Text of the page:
• The combined weight of your child and the car seat should not exceed 65 pounds when using the LATCH system.
  • If the combined weight of the car seat plus the weight of the child is more than 65 lbs. you should use the seat belt system to install your car seat.
  • Studies have shown that people make fewer errors when installing a car seat with the LATCH system then when using seat belts.
  • The LATCH system is compatible with all car seats, and provides a tighter fit.
  • If your child and the car seat exceed the weight limits for the LATCH system, you should continue to use the car seat and install it using the seat belt system.

Utah Car Seat Laws

Using a car seat is extremely important in protecting a child in the event of an accident, and it’s also the law. Here a few important Utah car seat laws:

  • Any child who is under eight years old is required to use a child restraint device.
  • Children must ride in a car seat or booster seat until the age of 8 or until they reach a height of 57 inches (4’ 9”).
  • Children should ride in the back seat until the age of 13.
  • In Utah, it is illegal to leave an unaccompanied child in a vehicle if it compromises their safety.

Keeping your child safe while in the car should be one of the primary concerns of any parent. If you have any questions about how to safely use your car seat, you can visit the National Highway Traffic Safety Administration’s site at www.safercar.gov/parents/ or the AAP website.

Additional Resources

  • Free car seat checks. Provided to help ensure the proper use of car seats and to reduce the risk of injury, Click It Utah, provides a list of resources where you can schedule an appointment with a Nationally Certified Child Passenger Safety Technician in your area to get your car seat checked.
  • Spot the Tot Clings: Created to help prevent backover & frontover accidents, by giving you a reminder to look around your car before driving away. You can request your Spot the Tot Clings by emailing your name, mailing Address (US only), and quantity requested (10 max) to [email protected].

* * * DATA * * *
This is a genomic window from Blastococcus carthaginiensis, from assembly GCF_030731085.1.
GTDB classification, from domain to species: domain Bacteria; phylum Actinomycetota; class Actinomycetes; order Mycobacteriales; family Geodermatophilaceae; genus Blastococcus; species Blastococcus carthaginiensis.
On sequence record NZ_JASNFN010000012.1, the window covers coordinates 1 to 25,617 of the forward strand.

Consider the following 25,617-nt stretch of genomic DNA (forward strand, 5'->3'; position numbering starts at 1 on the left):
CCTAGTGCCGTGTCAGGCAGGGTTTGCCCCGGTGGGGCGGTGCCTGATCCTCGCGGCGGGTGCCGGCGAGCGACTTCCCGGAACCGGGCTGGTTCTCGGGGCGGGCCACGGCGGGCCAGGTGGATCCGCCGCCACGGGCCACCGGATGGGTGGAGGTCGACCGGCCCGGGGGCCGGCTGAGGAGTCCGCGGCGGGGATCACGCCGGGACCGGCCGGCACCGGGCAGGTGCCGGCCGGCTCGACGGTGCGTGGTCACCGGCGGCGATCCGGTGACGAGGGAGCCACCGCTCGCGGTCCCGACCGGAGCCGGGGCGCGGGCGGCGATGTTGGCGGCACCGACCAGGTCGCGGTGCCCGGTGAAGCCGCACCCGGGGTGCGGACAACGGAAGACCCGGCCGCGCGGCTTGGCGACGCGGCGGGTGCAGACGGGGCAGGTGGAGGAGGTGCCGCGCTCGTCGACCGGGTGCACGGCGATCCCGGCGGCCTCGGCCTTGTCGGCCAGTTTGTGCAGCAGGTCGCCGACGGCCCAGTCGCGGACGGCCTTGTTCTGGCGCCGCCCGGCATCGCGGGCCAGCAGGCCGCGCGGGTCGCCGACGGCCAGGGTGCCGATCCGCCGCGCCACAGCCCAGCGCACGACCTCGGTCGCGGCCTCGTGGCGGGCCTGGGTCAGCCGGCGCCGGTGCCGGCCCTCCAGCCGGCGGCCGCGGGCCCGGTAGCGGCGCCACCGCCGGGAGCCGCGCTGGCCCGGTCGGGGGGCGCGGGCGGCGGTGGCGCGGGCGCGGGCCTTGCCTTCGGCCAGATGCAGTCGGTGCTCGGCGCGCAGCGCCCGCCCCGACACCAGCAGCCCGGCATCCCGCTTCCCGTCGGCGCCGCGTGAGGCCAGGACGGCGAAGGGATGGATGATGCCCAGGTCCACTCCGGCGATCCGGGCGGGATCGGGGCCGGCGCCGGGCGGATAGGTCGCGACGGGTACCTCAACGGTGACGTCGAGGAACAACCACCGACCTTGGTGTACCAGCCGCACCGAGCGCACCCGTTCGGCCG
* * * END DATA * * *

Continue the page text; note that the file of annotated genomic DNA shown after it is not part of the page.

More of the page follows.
• Heat Stroke Prevention Safety SnapLanyard: Fashioned to remind you that you have a child in the backseat, the lanyard snaps into the car seat buckle and when you are ready to buckle your child in, you simply unsnap the lanyard and put it around your neck. As you hop out of the car, the bright yellow lanyard will remind you to take your child with you. You can request lanyards (2 max) by emailing your name, address, and number requested to [email protected].
  • Choosing the Right Car Seat: Broken down to help you select the correct car seat for your child’s age, size and the type of vehicle you have, this video from the American Academy of Pediatrics will help you navigate the different car seats on the market.
  • Installing a Car Seat: Presented by the AAP to give you a basic overview to help you install your child’s car seat properly. Rear-facing car seat installation can be found here. Forward-facing car seat installation can be found here.